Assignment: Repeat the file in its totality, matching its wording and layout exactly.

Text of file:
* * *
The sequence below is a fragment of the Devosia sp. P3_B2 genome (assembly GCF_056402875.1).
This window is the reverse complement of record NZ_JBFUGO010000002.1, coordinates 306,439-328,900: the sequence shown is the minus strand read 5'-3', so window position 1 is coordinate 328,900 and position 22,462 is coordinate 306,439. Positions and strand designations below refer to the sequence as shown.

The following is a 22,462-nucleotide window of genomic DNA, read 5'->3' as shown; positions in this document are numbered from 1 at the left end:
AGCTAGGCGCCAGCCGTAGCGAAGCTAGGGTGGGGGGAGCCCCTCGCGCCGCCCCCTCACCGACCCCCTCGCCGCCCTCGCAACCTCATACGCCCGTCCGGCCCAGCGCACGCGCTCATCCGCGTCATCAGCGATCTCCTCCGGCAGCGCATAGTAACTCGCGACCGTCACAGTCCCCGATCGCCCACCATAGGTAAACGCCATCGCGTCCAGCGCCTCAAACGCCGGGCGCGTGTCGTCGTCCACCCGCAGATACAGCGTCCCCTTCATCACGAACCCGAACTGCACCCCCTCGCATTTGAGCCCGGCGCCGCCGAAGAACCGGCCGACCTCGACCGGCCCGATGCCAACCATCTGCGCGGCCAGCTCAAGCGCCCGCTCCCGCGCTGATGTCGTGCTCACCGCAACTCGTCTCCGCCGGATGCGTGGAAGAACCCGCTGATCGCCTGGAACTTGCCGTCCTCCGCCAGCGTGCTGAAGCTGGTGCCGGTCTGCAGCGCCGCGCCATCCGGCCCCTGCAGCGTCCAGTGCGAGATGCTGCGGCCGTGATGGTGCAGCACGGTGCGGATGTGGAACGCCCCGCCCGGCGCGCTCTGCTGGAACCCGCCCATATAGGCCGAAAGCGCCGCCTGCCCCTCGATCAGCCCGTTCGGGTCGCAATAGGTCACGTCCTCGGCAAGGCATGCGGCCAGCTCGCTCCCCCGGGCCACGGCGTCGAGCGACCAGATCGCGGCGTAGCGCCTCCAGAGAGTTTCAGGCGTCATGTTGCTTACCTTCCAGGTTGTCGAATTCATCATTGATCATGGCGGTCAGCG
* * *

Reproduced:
The sequence below is a fragment of the Devosia sp. P3_B2 genome (assembly GCF_056402875.1).
This window is the reverse complement of record NZ_JBFUGO010000002.1, coordinates 306,439-328,900: the sequence shown is the minus strand read 5'-3', so window position 1 is coordinate 328,900 and position 22,462 is coordinate 306,439. Positions and strand designations below refer to the sequence as shown.

The following is a 22,462-nucleotide window of genomic DNA, read 5'->3' as shown; positions in this document are numbered from 1 at the left end:
AGCTAGGCGCCAGCCGTAGCGAAGCTAGGGTGGGGGGAGCCCCTCGCGCCGCCCCCTCACCGACCCCCTCGCCGCCCTCGCAACCTCATACGCCCGTCCGGCCCAGCGCACGCGCTCATCCGCGTCATCAGCGATCTCCTCCGGCAGCGCATAGTAACTCGCGACCGTCACAGTCCCCGATCGCCCACCATAGGTAAACGCCATCGCGTCCAGCGCCTCAAACGCCGGGCGCGTGTCGTCGTCCACCCGCAGATACAGCGTCCCCTTCATCACGAACCCGAACTGCACCCCCTCGCATTTGAGCCCGGCGCCGCCGAAGAACCGGCCGACCTCGACCGGCCCGATGCCAACCATCTGCGCGGCCAGCTCAAGCGCCCGCTCCCGCGCTGATGTCGTGCTCACCGCAACTCGTCTCCGCCGGATGCGTGGAAGAACCCGCTGATCGCCTGGAACTTGCCGTCCTCCGCCAGCGTGCTGAAGCTGGTGCCGGTCTGCAGCGCCGCGCCATCCGGCCCCTGCAGCGTCCAGTGCGAGATGCTGCGGCCGTGATGGTGCAGCACGGTGCGGATGTGGAACGCCCCGCCCGGCGCGCTCTGCTGGAACCCGCCCATATAGGCCGAAAGCGCCGCCTGCCCCTCGATCAGCCCGTTCGGGTCGCAATAGGTCACGTCCTCGGCAAGGCATGCGGCCAGCTCGCTCCCCCGGGCCACGGCGTCGAGCGACCAGATCGCGGCGTAGCGCCTCCAGAGAGTTTCAGGCGTCATGTTGCTTACCTTCCAGGTTGTCGAATTCATCATTGATCATGGCGGTCAGCG